Real Setters Set Their Own Standards

Real+Setters+Set+Their+Own+Standards

Cecilia Levine, Managing Editor

Teenaged girls in China assess the girth of their thighs with a tape measure to stay within the socially accepted confines of thinness, Mauritanian African women engage in overeating in hopes of packing on the pounds for their husbands and girls in India grow their hair out as long as it will continue to sprout from the roots. Females all over the world are experiencing the inescapable pressures of society to simply fit in. Here at Pace, it seems as though girls have established their own expectations of beauty and socially acceptable appearances to keep up with.

“18-22 years old is the last phase before you come and adult,” senior marketing major Steve Druan said. “People are already outside of their comfort zone just by being in college in its own right, so it’s easier for them to fit in then try something out of their comfort zone.”

The need to feel accepted at Pace is driven by a heightened sense of self-awareness for those struggling to define themselves before being thrown overboard into the waves of reality outside of college. Even though females are searching for their own identity, the social expectations tend to override the eccentricity that they are looking to achieve.

“I didn’t start doing my hair and wearing make-up until I got to college,” applied psychology graduate Christina Rodriguez said. “In high school I never did my hair and never wore makeup but once I saw all these girls all dolled up I started to feel the need to step up my game a little bit.”

The search for individuality has been surrendered to the push to conformity. Kessel has taken on the guise of a fashion show, where girls strut around in tight jeans and the pricey bags.

“Girls in the same sorority all look similar,” said another anonymous source. “Everyone in the same cliques dress and act the same.”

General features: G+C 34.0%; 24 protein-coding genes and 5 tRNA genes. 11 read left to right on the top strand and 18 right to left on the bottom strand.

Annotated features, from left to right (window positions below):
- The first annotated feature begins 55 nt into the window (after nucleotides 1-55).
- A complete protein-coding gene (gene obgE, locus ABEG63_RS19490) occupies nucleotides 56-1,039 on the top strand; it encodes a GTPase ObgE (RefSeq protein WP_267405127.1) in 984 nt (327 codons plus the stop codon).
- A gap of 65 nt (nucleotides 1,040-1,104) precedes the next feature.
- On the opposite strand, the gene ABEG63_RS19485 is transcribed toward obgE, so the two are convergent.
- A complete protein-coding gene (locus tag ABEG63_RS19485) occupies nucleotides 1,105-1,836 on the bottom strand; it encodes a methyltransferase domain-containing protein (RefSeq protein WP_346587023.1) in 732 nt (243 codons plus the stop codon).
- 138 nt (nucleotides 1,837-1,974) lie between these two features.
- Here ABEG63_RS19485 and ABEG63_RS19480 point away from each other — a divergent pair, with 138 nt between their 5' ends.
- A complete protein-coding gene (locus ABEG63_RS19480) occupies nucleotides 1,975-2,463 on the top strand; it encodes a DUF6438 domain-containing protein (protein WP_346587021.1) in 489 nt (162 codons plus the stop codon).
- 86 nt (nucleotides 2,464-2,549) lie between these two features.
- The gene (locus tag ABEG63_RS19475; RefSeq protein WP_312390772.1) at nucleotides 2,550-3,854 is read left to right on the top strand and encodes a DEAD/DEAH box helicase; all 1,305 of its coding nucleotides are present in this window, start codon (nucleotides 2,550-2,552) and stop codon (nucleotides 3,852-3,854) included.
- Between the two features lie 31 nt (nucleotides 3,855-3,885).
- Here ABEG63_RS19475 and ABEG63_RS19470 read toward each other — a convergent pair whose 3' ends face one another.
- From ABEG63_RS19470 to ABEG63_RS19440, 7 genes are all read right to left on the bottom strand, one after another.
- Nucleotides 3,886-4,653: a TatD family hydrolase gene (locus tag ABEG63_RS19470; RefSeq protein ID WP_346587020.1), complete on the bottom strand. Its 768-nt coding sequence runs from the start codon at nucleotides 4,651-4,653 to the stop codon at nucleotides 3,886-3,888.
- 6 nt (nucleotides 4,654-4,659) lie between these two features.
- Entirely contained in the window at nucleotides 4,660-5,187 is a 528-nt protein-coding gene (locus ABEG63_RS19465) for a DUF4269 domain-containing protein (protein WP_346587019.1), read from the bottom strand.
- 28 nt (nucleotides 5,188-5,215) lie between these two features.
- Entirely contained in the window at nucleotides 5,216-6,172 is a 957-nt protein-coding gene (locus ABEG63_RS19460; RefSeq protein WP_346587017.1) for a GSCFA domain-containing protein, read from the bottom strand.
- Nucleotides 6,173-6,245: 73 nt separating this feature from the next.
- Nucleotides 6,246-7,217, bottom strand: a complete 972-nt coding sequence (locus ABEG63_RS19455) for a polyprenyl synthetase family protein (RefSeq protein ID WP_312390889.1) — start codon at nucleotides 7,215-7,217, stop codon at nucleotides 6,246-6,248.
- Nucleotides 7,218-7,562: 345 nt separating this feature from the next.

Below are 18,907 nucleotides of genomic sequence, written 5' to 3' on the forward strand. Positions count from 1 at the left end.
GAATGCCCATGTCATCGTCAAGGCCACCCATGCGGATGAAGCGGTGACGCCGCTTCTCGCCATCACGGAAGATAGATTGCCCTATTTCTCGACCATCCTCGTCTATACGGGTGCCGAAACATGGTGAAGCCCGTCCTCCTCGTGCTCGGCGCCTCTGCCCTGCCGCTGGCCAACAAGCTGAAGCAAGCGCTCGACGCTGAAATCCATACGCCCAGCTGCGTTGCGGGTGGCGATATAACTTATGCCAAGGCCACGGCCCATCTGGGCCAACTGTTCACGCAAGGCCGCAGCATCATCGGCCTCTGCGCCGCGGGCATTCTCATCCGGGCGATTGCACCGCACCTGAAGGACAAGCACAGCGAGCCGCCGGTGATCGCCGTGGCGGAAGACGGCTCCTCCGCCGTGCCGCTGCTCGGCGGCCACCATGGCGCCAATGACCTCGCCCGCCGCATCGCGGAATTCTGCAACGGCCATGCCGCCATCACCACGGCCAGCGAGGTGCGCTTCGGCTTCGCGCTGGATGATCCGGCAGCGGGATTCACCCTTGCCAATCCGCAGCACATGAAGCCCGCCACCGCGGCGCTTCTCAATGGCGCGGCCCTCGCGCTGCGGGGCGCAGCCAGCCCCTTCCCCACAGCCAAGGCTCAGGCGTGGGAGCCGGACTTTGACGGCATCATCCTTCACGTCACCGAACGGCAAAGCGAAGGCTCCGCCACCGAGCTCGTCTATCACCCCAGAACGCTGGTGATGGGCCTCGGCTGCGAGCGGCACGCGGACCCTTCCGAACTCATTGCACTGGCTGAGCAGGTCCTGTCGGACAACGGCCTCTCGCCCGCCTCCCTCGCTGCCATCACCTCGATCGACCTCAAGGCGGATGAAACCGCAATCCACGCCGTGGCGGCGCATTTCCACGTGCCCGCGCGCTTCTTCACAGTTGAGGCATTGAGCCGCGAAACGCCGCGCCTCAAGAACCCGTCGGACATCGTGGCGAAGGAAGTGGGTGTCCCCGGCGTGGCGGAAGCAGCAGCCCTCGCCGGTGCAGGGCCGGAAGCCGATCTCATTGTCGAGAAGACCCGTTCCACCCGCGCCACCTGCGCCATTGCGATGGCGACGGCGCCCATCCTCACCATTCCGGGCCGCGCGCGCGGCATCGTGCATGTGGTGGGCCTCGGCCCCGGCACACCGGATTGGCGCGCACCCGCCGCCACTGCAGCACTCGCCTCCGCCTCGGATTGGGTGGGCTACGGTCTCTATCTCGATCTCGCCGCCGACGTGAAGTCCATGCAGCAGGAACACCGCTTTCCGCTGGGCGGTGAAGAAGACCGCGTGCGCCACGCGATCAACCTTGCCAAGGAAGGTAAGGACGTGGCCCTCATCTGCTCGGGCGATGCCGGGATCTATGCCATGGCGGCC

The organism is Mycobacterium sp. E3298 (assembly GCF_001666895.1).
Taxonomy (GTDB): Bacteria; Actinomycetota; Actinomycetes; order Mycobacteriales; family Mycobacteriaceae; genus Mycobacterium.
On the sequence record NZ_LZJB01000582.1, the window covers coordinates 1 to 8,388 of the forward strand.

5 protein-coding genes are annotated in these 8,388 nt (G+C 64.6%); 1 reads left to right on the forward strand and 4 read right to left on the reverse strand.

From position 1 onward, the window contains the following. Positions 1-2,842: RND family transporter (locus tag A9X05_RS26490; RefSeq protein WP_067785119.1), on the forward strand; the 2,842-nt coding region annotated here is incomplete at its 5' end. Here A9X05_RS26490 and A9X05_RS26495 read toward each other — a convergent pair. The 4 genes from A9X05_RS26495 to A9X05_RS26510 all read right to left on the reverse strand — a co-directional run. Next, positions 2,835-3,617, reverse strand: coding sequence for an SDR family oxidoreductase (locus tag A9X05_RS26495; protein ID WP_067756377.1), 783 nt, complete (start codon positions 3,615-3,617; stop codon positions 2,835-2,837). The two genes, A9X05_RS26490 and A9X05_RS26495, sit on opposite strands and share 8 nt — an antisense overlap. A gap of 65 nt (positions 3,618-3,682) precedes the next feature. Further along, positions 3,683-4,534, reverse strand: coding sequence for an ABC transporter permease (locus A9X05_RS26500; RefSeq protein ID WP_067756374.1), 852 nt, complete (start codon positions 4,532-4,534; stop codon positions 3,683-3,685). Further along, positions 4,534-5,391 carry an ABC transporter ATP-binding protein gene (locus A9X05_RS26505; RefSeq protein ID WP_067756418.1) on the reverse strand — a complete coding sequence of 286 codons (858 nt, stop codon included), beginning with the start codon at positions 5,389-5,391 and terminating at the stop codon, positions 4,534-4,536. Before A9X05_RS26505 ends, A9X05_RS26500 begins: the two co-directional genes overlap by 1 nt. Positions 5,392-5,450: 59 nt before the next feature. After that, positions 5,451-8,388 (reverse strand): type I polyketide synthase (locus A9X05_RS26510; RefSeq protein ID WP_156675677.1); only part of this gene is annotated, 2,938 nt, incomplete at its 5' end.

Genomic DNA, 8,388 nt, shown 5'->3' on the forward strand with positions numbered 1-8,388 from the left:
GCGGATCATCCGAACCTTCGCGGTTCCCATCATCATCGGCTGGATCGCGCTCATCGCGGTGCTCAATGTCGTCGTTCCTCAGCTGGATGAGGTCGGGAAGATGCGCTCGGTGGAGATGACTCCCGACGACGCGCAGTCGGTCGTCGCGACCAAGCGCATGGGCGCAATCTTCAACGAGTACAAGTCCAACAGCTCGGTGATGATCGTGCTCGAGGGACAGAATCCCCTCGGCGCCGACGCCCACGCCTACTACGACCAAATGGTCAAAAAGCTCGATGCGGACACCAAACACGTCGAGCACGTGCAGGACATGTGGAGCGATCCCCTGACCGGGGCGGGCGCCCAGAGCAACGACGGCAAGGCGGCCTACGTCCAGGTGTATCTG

The individuality that people are looking to achieve can be found only within the rights of their clique as a whole. When polled, 75% of Pace students felt that conformity to groups overrules individuality of students.

“I think that there is an expectation, but only that people put on themselves,” senior communications major and criminal justice minor Brenna Crowe said. “I’m perfectly fine going to class in a sweatshirt and sweatpants everyday with no makeup on but some girls would never do that.”

The pressures that peers put on one another to present themselves in a certain manner are far greater than what the media can achieve because of the realistic comparisons. Because everyone puts so much emphasis on appearance it is only natural that those who do not share the same values attempt to squeeze themselves into the cookie-cutter molds that have been predetermined for them.

“You have Greeks, athletes, the bar girls and the stoners,” senior finance major and psychology minor Mike Metesan said. “People are almost afraid to be themselves.”

Imperfection is beautiful. If everyone is perfectly congruent then there is no room for beauty. The need to feel accepted is overwhelming, especially at a school this small. Apparently at Pace in order to feel beautiful one must conform to the ideas of beauty provided by peers. The goal here is to be remembered, not overlooked. Whoever said that being thin is the only way to be pretty is a liar and the person that deemed boots and scarves the only viable fall fashion is closed minded.

Being beautiful and feeling beautiful are two separate schools of thought. Pace is one, prove it wrong.